To make sure your piece of wood is dry enough, you may want to purchase a moisture meter. You can find several types of these devices at almost any hardware store. The moisture quantity should be around 15 percent or less than this. The perfect condition will be approximately 8 percent.
Once the drying is complete, you will need to draw the final design of your bow with a marker. This will help you follow the current contour while cutting. Use the knife to cut off the extra wood, then take a utility knife to refine your work. Use sandpaper to smooth the tips and edges. Make two deep notches on either side of the arch with the help of a chainsaw. Make them at a 45-degree angle so that the twine bends nicely.
This is the stage where bowing becomes an art form. When you have processed, dried, and refined your straight staves, you will need to set the correct curve. This process is called tillering. There are two steps in the tillering process of an arch, which we’ll describe in the section below.
Start this step by removing the wood from the bow’s belly to make the libs more flexible. Hold the toe with one hand and secure the second with your foot on the ground. Gently bend your floor to test its flexibility. Shave a small amount of wood step by step to create an arch. Keep on doing this until you reach the required elbow.
Be careful while doing this! This process demands a lot of patience on your part. if you don’t want to break your future bow and start over, have patience. Keep killing the ground until you get to the point where it bends as much as you need to put a parachute rope on it. The recommended distance between the string and the side of the belly in this step is about 7 inches.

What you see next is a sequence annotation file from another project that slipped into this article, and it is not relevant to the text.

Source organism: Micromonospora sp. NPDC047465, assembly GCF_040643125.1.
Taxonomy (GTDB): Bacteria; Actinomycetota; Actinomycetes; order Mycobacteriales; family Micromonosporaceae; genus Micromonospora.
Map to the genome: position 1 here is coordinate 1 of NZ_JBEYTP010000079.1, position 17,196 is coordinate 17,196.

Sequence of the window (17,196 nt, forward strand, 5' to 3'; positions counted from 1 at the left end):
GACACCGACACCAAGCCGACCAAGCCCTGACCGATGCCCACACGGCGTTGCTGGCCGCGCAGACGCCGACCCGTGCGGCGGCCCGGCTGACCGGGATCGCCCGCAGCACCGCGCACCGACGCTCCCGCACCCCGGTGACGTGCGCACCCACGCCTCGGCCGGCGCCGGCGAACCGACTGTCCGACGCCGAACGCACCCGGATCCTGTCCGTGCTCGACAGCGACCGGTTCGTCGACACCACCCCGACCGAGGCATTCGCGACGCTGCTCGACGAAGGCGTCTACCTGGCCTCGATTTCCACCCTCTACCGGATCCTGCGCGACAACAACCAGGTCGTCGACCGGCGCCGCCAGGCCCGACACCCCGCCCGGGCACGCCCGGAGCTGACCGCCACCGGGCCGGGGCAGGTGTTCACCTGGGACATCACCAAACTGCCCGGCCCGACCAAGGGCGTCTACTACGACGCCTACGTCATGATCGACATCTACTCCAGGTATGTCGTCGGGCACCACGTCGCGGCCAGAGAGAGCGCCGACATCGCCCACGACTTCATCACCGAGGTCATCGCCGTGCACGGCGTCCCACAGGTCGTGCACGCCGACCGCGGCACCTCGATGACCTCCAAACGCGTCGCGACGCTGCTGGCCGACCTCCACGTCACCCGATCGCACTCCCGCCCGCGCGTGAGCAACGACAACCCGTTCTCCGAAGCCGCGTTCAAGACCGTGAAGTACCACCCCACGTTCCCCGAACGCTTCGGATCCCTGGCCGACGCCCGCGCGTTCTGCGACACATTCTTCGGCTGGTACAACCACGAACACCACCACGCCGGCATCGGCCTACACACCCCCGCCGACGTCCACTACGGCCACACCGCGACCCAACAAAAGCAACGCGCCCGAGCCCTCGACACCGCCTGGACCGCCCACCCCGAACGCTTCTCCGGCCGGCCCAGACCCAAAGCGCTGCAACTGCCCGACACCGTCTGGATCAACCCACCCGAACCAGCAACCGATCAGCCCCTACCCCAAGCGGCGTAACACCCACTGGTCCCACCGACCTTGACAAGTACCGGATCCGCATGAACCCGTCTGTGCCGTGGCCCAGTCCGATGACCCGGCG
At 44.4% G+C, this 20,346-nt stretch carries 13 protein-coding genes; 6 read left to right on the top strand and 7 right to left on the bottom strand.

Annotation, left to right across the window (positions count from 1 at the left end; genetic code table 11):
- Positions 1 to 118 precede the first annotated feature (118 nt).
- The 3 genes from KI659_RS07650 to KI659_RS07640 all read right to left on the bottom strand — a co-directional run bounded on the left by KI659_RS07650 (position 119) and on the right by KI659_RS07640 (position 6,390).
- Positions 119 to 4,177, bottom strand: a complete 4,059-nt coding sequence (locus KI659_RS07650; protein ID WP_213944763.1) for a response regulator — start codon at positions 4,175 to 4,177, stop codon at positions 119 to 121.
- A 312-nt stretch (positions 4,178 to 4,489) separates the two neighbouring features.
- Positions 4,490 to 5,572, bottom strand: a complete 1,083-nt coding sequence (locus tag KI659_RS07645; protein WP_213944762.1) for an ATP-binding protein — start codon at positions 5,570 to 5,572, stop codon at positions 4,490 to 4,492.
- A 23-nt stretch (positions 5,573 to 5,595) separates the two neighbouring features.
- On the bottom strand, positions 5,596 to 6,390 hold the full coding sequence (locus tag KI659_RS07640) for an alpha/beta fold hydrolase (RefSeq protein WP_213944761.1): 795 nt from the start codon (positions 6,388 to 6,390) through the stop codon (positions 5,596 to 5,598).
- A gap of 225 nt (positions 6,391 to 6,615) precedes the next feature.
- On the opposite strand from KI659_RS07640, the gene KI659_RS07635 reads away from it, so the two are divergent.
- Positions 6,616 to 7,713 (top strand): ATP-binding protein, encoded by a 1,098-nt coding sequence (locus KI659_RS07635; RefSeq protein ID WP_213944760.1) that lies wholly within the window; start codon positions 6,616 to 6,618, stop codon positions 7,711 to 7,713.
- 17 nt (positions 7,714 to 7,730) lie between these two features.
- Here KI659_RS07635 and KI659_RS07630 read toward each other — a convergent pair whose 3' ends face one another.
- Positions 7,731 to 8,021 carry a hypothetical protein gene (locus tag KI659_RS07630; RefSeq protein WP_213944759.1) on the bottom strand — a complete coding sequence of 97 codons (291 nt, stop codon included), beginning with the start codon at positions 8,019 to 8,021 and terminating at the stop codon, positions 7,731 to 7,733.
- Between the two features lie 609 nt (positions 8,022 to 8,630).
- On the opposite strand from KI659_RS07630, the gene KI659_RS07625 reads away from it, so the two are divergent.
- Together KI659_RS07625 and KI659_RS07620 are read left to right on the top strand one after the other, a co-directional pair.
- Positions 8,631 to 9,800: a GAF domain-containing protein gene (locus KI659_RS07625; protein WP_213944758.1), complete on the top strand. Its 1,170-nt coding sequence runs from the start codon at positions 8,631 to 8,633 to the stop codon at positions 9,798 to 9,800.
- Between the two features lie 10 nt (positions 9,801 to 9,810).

You will need a 2×4 wood block. Make a notch for every inch or half an inch on the long side of the block using the saw file. Place the string bow on top of your tillering tree and place it against the wall. Pull the rope and secure it in the notches you made. Do this step by step, pulling the string and letting it rest in the cracks for a while.
Shave the wood in the problematic places. Continue this process of tillering. Do it as long as you reach the 28-inch mark. This is a recommended draw length for many longbows. Take your bow and try to shoot it in front of the mirror several times to find the stiffer end of the bow. This end should become the lower end. Additionally, you should make a slight indentation in the handle. Choose the side according to the hand you are using to shoot.
We leave the decision to finish your bow to your creative mind. We have listed some recommendations that can help you perfect and customize your bow:
- To prepare the longbow for any finish, use different grit sandpaper.
- When choosing the color of your weapon, remember that bright colors are easier to spot.
- Seal the product with three coats of transparent polyurethane and finish with one coat of satin polyurethane.
- Make a comfortable grip by wrapping it in hemp, leather, or nylon cord using the whipping technique.
- String your bow with B-50 bowstring
At this point, if you’ve followed all of the tips listed above, you can test your new survival weapon in action. Use a piece of plywood to make a target and start practicing. Archery is an ancient art, and it takes a long time to improve your skills.
Remember to use your bow wisely – you now have a deadly weapon.